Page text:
Conservative Group Obtains Insider Emails Proving CDC Consulted with Teachers Union Before School Guidance


If there’s anything parents of public school students should take away from the year of the great pandemic, it’s that teachers unions are out for only themselves — and Democrats are their enablers.

Need evidence? Look no further than the Centers for Disease Control and Prevention’s Feb. 12 guidelines for school reopening and emails between members of President Joe Biden’s administration and unions that preceded it.

The emails, reported by the New York Post, show several instances where language from the unions seeped directly into a document that fell well short of recommending a full re-opening of American classrooms.

The Post’s report Saturday singled out the American Federation of Teachers specifically, noting that “[t]he powerful teachers union’s full-court press preceded the [CDC’s] putting the brakes on a full re-opening of in-person classrooms, emails between top CDC, AFT and White House officials show.”

The conservative watchdog group Americans for Public Trust obtained the emails between CDC Director Dr. Rochelle Walensky, her advisers, the AFT and White House officials via a Freedom of Information Act request. They show what the Post described as “a flurry of activity … in the days before the highly-anticipated Feb. 12 announcement on school-reopening guidelines.”

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Walensky insisted when the guidelines were released that no pressure was brought to bear on the CDC by outside groups: “I can assure you that this is free from political meddling,” she said.

The emails with the AFT don’t necessarily disprove that, but they don’t lend credibility to that statement, either, particularly since the AFT failed to acknowledge its behind-the-scenes input.

In a Feb. 1 email — in which the AFT was described as the CDC’s “thought partner,” according to the Post — AFT senior director for health issues Kelly Trautner thanked administration officials “for Friday’s rich discussion about forthcoming CDC guidance and for your openness to the suggestions made by our president, Randi Weingarten, and the AFT.”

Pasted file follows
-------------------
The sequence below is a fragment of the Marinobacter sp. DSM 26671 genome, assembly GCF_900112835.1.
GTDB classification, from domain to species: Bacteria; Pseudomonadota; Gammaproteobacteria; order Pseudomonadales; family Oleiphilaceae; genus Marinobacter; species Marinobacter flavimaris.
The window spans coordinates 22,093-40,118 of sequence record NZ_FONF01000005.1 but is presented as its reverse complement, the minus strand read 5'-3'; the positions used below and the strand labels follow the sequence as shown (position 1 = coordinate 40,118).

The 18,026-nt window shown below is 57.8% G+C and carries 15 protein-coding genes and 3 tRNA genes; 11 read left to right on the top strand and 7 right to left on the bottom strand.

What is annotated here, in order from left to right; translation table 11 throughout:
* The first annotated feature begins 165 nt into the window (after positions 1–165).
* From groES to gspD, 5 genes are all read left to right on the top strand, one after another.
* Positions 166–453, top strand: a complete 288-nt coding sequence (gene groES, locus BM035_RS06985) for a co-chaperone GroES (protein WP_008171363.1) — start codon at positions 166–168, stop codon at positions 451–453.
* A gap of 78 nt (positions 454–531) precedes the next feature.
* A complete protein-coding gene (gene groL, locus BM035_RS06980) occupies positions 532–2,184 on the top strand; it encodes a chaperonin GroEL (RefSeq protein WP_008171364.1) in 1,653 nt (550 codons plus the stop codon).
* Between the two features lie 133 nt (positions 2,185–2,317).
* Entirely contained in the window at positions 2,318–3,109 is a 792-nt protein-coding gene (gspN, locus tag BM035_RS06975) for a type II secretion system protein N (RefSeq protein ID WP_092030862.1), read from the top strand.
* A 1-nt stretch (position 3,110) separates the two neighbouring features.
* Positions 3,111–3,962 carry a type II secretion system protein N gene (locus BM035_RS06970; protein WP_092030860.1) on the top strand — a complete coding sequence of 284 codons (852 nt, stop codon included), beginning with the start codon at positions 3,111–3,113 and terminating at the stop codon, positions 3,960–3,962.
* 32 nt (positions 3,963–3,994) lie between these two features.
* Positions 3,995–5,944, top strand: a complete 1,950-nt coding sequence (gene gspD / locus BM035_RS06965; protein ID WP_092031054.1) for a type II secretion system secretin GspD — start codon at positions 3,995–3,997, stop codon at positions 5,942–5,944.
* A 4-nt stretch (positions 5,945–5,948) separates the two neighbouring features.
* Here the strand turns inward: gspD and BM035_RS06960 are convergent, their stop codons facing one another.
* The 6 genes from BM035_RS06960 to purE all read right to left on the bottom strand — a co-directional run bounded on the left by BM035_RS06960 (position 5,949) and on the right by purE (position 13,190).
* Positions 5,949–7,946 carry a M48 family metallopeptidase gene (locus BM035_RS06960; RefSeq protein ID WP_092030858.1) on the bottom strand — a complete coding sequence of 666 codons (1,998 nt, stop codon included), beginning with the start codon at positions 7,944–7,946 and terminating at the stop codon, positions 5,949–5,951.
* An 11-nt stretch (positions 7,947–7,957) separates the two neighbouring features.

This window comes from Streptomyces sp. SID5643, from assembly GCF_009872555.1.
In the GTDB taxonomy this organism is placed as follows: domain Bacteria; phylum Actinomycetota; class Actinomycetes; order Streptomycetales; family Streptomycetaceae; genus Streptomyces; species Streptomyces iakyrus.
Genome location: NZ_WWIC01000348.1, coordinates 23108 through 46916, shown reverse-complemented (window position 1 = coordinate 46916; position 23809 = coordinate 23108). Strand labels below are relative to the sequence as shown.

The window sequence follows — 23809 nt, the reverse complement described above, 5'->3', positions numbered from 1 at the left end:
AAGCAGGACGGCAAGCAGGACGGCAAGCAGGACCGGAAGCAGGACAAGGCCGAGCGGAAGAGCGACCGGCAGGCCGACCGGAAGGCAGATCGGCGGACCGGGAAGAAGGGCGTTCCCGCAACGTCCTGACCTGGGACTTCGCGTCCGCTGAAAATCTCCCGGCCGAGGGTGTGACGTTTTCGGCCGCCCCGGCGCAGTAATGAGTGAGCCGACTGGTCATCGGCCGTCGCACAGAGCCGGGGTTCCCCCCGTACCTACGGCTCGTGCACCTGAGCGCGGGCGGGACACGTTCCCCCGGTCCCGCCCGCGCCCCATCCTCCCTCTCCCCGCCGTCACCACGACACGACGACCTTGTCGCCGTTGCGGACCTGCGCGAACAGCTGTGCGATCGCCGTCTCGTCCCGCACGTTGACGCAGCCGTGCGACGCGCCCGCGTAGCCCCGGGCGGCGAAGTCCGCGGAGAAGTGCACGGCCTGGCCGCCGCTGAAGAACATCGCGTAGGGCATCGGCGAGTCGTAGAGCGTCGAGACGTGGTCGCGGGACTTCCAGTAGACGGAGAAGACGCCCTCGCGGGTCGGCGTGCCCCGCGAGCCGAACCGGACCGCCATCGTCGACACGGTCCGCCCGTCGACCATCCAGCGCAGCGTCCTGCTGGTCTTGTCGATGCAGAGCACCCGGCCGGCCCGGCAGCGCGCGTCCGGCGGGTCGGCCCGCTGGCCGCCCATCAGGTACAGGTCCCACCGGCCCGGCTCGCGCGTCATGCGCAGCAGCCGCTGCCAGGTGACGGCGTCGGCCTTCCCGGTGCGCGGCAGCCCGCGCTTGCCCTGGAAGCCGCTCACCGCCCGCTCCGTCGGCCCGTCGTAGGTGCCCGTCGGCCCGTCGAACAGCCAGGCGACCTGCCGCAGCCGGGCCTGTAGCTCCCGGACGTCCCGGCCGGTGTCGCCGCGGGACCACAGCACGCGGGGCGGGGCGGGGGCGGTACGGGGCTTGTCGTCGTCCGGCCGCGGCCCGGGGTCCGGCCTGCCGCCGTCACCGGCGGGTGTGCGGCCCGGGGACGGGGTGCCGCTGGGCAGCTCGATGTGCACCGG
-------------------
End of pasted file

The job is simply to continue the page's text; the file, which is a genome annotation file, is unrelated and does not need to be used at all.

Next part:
If the name Randi Weingarten is familiar to you, it’s likely because the AFT president is one of the Democrats’ top union-based boosters and a member of the Democratic National Committee. According to a New York Times report from November, she was considered a candidate to head Biden’s Department of Education.

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“We were able to review a copy of the draft guidance document over the weekend and were able to provide some initial feedback to several staff this morning about possible ways to strengthen the document,” Trautner’s email continued, according to the Post. “We believe our experiences on the ground can inform and enrich thinking around what is practicable and prudent in future guidance documents.”

While Walensky wasn’t on the email chain from Feb. 1, it was forwarded to her by White House coronavirus testing coordinator Carole Johnson, the Post reported. There was also involvement from 1600 Pennsylvania, as the email chain included White House associate director of public engagement Will McIntee, according to the Post.

An email from Trautner to Walensky, meanwhile, had the AFT official declaring she was “immensely grateful for your genuine desire to earn our confidence and your commitment to partnership,” according to the Post. Furthermore, the emails show there was a slated Feb. 7 call between Walensky and Weingarten, the Post reported.

The AFT ended up praising the final guidance from the CDC:

“Today, the CDC met fear of the pandemic with facts and evidence,” Weingarten said in a Feb. 12 statement. The guidance was seen as overly cautious by many, however, especially after White House press secretary Jen Psaki made a remark that the government would count a school as open for in-person learning even if it was only open one day a week. (Biden himself would later walk these remarks back.)

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However, it’s unsurprising that the AFT would praise the guidance, considering the Post noted some of it was lifted word-for-word from the union.

“In at least two instances, language ‘suggestions’ offered by the union were adopted nearly verbatim into the final text of the CDC document,” the Post reported.